Viacom CEO Calls Stock Decline "Way Overdone," Touts Outlook
Philippe Dauman says the company should return to ad growth next year, and its China business is slightly profitable.
Viacom expects to return to advertising revenue growth next year, CEO Philippe Dauman said on Thursday as he told analysts that the conglomerate's stock has been pushed down too low amid investor concerns about the TV networks business.
The stock sell-off has been “way overdone," he said, highlighting the "inherent value" of Viacom's international portfolio, among other things. He argued that the company's value “far outpaces what’s reflected in the marketplace" even though he acknowledged that the industry was “in the midst of significant change.”
The stock fell along with other media and entertainment stocks on Wednesday amid investor worries about the TV networks business following Walt Disney's earnings and reduced guidance for ESPN. As of 10:15 a.m. ET on Thursday, Viacom's stock was down 13.1 percent at $44.69.
But with change also comes opportunity, "and Viacom is seizing every opportunity," he said. "We are taking all measures necessary to address the changing media landscape."
Dauman mentioned mobile video as a business that could soon be worth hundreds of millions of dollars a year. "This is a particularly significant opportunity for us," he said.
Also, international is "one of Viacom’s most important and underappreciated assets," Dauman said. He highlighted a recent acquisition in India and said that China was a "complicated" market, but was for Viacom profitable, "even though modestly so."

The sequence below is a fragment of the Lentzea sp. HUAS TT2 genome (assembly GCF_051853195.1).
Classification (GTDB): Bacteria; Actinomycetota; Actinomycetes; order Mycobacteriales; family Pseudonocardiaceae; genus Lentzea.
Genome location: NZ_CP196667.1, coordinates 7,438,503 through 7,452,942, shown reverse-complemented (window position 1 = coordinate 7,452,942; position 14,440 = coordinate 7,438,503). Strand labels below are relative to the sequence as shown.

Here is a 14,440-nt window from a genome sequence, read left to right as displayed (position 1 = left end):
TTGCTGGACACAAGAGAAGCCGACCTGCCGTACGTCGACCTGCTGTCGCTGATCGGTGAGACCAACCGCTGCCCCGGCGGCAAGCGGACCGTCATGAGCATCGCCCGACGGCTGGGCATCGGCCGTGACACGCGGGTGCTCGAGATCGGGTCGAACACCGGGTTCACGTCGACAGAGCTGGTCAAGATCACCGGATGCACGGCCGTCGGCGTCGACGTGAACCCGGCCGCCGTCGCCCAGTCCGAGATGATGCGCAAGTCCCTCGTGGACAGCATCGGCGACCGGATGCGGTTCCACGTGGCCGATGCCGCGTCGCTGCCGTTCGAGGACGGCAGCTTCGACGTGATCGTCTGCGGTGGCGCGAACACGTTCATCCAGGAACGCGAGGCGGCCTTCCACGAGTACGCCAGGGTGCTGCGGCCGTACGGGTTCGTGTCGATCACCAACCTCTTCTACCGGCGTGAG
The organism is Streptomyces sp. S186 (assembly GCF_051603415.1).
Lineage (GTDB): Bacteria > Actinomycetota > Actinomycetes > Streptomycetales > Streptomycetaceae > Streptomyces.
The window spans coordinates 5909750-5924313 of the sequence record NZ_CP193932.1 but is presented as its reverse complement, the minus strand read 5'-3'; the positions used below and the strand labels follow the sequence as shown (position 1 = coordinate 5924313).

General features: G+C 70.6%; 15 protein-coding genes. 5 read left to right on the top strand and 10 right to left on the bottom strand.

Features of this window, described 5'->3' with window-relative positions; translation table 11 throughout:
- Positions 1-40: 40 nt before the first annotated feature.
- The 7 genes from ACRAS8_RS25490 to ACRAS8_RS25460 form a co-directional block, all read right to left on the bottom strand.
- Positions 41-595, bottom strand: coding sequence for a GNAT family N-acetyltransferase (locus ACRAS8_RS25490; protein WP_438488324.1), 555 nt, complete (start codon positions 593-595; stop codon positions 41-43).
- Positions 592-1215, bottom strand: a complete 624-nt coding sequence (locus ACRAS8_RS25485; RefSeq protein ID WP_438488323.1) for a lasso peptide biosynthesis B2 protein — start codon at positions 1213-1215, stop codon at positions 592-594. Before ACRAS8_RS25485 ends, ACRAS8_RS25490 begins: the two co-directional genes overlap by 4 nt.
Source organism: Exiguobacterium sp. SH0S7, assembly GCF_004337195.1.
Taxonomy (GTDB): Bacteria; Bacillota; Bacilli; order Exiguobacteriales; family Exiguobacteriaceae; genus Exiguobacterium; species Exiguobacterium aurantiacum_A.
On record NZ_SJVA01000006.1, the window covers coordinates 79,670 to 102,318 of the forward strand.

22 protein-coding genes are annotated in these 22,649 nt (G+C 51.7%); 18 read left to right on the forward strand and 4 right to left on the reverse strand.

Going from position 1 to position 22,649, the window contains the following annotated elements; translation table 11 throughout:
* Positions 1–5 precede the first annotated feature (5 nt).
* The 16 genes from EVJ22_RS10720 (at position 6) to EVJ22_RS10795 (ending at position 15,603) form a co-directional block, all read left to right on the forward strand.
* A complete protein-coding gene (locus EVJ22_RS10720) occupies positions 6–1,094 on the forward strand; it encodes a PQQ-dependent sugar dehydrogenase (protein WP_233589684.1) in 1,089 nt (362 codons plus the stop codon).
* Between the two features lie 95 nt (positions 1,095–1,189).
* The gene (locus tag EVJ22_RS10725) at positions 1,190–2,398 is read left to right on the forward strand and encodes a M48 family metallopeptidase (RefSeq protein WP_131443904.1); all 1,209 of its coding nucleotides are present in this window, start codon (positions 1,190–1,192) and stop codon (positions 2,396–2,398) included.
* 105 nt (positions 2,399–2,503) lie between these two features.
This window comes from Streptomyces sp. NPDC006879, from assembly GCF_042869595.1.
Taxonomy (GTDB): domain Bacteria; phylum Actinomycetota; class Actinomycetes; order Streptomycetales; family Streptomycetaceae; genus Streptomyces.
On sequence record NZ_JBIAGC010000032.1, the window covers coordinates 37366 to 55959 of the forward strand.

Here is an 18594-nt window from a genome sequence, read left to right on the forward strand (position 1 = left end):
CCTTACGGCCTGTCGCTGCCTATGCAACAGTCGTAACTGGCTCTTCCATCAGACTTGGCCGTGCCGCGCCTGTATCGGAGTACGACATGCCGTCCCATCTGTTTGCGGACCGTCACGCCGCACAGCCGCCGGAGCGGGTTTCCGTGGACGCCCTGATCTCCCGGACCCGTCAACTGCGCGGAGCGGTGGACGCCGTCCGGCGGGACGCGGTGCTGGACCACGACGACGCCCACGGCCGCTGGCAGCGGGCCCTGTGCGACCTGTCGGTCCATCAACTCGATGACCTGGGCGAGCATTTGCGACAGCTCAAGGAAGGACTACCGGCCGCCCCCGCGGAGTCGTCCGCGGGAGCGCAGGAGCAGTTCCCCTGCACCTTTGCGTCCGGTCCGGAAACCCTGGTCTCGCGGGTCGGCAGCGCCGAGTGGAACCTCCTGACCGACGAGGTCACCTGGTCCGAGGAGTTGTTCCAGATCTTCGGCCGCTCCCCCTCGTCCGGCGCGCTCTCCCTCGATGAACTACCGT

Overall, the Viacom CEO told analysts that "we have gone in the past through these market dislocations" and always re-emerged with new vigor.
With syndicated and acquired shows performing less than in the past, Dauman said "across the company, we have never spent more money on original programming as we do today."
He also mentioned the exit of Jon Stewart as host of The Daily Show on Comedy Central and lauded him before his last episode Thursday night. Dauman said Viacom was "so proud" of Stewart's work and his "enormous contributions" and his role as an "important voice in the national conversation."
He added that "we could not be more pleased with the next chapter for the show," touting new host Trevor Noah as late night's first millennial host. He said he was excited about Noah's potential to bring in a younger audience.